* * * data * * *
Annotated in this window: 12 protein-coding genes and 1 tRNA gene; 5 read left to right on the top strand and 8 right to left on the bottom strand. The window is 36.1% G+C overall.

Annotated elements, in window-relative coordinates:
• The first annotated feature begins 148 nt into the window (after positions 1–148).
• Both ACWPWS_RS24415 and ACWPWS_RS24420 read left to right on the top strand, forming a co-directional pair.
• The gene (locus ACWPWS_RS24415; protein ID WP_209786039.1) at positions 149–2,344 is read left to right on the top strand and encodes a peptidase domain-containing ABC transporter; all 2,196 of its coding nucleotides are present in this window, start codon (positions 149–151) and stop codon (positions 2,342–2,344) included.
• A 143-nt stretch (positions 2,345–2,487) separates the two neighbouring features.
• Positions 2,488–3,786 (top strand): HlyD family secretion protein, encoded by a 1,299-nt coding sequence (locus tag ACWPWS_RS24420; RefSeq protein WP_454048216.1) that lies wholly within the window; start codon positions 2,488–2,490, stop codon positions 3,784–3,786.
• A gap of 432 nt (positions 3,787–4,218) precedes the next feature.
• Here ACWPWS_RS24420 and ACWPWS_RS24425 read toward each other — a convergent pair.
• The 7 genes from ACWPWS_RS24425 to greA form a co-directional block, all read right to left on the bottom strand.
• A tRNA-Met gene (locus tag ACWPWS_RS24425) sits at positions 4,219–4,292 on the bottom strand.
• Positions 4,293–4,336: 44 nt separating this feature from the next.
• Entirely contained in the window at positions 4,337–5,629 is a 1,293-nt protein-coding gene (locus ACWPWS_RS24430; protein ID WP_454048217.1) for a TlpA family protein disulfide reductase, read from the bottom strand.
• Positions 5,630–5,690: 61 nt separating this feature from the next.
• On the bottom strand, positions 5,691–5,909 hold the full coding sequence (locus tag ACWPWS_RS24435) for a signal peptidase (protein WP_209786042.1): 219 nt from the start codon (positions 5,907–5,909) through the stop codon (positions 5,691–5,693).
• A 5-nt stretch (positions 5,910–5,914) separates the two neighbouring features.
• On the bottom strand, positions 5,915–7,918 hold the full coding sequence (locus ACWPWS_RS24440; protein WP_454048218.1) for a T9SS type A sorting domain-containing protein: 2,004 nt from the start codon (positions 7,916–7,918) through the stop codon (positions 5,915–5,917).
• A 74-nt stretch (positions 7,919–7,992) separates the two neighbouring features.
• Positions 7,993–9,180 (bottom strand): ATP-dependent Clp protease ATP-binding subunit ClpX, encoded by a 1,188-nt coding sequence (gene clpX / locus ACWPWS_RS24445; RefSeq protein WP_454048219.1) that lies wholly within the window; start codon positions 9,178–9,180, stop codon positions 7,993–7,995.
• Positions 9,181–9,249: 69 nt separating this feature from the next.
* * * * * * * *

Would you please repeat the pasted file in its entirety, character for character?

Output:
Annotated in this window: 12 protein-coding genes and 1 tRNA gene; 5 read left to right on the top strand and 8 right to left on the bottom strand. The window is 36.1% G+C overall.

Annotated elements, in window-relative coordinates:
• The first annotated feature begins 148 nt into the window (after positions 1–148).
• Both ACWPWS_RS24415 and ACWPWS_RS24420 read left to right on the top strand, forming a co-directional pair.
• The gene (locus ACWPWS_RS24415; protein ID WP_209786039.1) at positions 149–2,344 is read left to right on the top strand and encodes a peptidase domain-containing ABC transporter; all 2,196 of its coding nucleotides are present in this window, start codon (positions 149–151) and stop codon (positions 2,342–2,344) included.
• A 143-nt stretch (positions 2,345–2,487) separates the two neighbouring features.
• Positions 2,488–3,786 (top strand): HlyD family secretion protein, encoded by a 1,299-nt coding sequence (locus tag ACWPWS_RS24420; RefSeq protein WP_454048216.1) that lies wholly within the window; start codon positions 2,488–2,490, stop codon positions 3,784–3,786.
• A gap of 432 nt (positions 3,787–4,218) precedes the next feature.
• Here ACWPWS_RS24420 and ACWPWS_RS24425 read toward each other — a convergent pair.
• The 7 genes from ACWPWS_RS24425 to greA form a co-directional block, all read right to left on the bottom strand.
• A tRNA-Met gene (locus tag ACWPWS_RS24425) sits at positions 4,219–4,292 on the bottom strand.
• Positions 4,293–4,336: 44 nt separating this feature from the next.
• Entirely contained in the window at positions 4,337–5,629 is a 1,293-nt protein-coding gene (locus ACWPWS_RS24430; protein ID WP_454048217.1) for a TlpA family protein disulfide reductase, read from the bottom strand.
• Positions 5,630–5,690: 61 nt separating this feature from the next.
• On the bottom strand, positions 5,691–5,909 hold the full coding sequence (locus tag ACWPWS_RS24435) for a signal peptidase (protein WP_209786042.1): 219 nt from the start codon (positions 5,907–5,909) through the stop codon (positions 5,691–5,693).
• A 5-nt stretch (positions 5,910–5,914) separates the two neighbouring features.
• On the bottom strand, positions 5,915–7,918 hold the full coding sequence (locus ACWPWS_RS24440; protein WP_454048218.1) for a T9SS type A sorting domain-containing protein: 2,004 nt from the start codon (positions 7,916–7,918) through the stop codon (positions 5,915–5,917).
• A 74-nt stretch (positions 7,919–7,992) separates the two neighbouring features.
• Positions 7,993–9,180 (bottom strand): ATP-dependent Clp protease ATP-binding subunit ClpX, encoded by a 1,188-nt coding sequence (gene clpX / locus ACWPWS_RS24445; RefSeq protein WP_454048219.1) that lies wholly within the window; start codon positions 9,178–9,180, stop codon positions 7,993–7,995.
• Positions 9,181–9,249: 69 nt separating this feature from the next.